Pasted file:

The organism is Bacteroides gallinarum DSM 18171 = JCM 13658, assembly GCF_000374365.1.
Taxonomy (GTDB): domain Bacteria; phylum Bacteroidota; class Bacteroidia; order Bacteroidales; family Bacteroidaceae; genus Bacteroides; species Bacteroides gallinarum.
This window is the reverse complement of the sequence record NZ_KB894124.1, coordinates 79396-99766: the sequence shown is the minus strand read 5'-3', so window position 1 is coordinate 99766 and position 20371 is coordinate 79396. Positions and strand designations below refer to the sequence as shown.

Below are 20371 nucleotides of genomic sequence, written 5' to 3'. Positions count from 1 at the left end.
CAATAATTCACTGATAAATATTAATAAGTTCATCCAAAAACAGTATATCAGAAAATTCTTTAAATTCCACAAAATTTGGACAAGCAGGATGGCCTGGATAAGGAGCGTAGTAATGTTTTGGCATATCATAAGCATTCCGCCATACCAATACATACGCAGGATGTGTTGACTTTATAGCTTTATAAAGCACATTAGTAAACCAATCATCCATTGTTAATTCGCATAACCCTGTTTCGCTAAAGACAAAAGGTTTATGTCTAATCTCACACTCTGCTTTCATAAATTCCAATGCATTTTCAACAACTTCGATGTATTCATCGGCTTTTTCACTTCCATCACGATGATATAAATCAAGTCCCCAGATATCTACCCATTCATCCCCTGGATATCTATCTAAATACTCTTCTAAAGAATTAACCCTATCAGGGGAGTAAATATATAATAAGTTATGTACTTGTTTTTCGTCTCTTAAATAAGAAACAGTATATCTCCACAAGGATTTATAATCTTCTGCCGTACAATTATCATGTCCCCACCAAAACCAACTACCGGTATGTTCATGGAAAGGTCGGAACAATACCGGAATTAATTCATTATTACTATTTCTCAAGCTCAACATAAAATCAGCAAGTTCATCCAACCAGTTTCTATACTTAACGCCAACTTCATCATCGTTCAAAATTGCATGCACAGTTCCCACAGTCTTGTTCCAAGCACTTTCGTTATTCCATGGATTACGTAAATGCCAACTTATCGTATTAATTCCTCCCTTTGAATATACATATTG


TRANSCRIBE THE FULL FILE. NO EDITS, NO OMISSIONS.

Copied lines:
The organism is Bacteroides gallinarum DSM 18171 = JCM 13658, assembly GCF_000374365.1.
Taxonomy (GTDB): domain Bacteria; phylum Bacteroidota; class Bacteroidia; order Bacteroidales; family Bacteroidaceae; genus Bacteroides; species Bacteroides gallinarum.
This window is the reverse complement of the sequence record NZ_KB894124.1, coordinates 79396-99766: the sequence shown is the minus strand read 5'-3', so window position 1 is coordinate 99766 and position 20371 is coordinate 79396. Positions and strand designations below refer to the sequence as shown.

Below are 20371 nucleotides of genomic sequence, written 5' to 3'. Positions count from 1 at the left end.
CAATAATTCACTGATAAATATTAATAAGTTCATCCAAAAACAGTATATCAGAAAATTCTTTAAATTCCACAAAATTTGGACAAGCAGGATGGCCTGGATAAGGAGCGTAGTAATGTTTTGGCATATCATAAGCATTCCGCCATACCAATACATACGCAGGATGTGTTGACTTTATAGCTTTATAAAGCACATTAGTAAACCAATCATCCATTGTTAATTCGCATAACCCTGTTTCGCTAAAGACAAAAGGTTTATGTCTAATCTCACACTCTGCTTTCATAAATTCCAATGCATTTTCAACAACTTCGATGTATTCATCGGCTTTTTCACTTCCATCACGATGATATAAATCAAGTCCCCAGATATCTACCCATTCATCCCCTGGATATCTATCTAAATACTCTTCTAAAGAATTAACCCTATCAGGGGAGTAAATATATAATAAGTTATGTACTTGTTTTTCGTCTCTTAAATAAGAAACAGTATATCTCCACAAGGATTTATAATCTTCTGCCGTACAATTATCATGTCCCCACCAAAACCAACTACCGGTATGTTCATGGAAAGGTCGGAACAATACCGGAATTAATTCATTATTACTATTTCTCAAGCTCAACATAAAATCAGCAAGTTCATCCAACCAGTTTCTATACTTAACGCCAACTTCATCATCGTTCAAAATTGCATGCACAGTTCCCACAGTCTTGTTCCAAGCACTTTCGTTATTCCATGGATTACGTAAATGCCAACTTATCGTATTAATTCCTCCCTTTGAATATACATATTG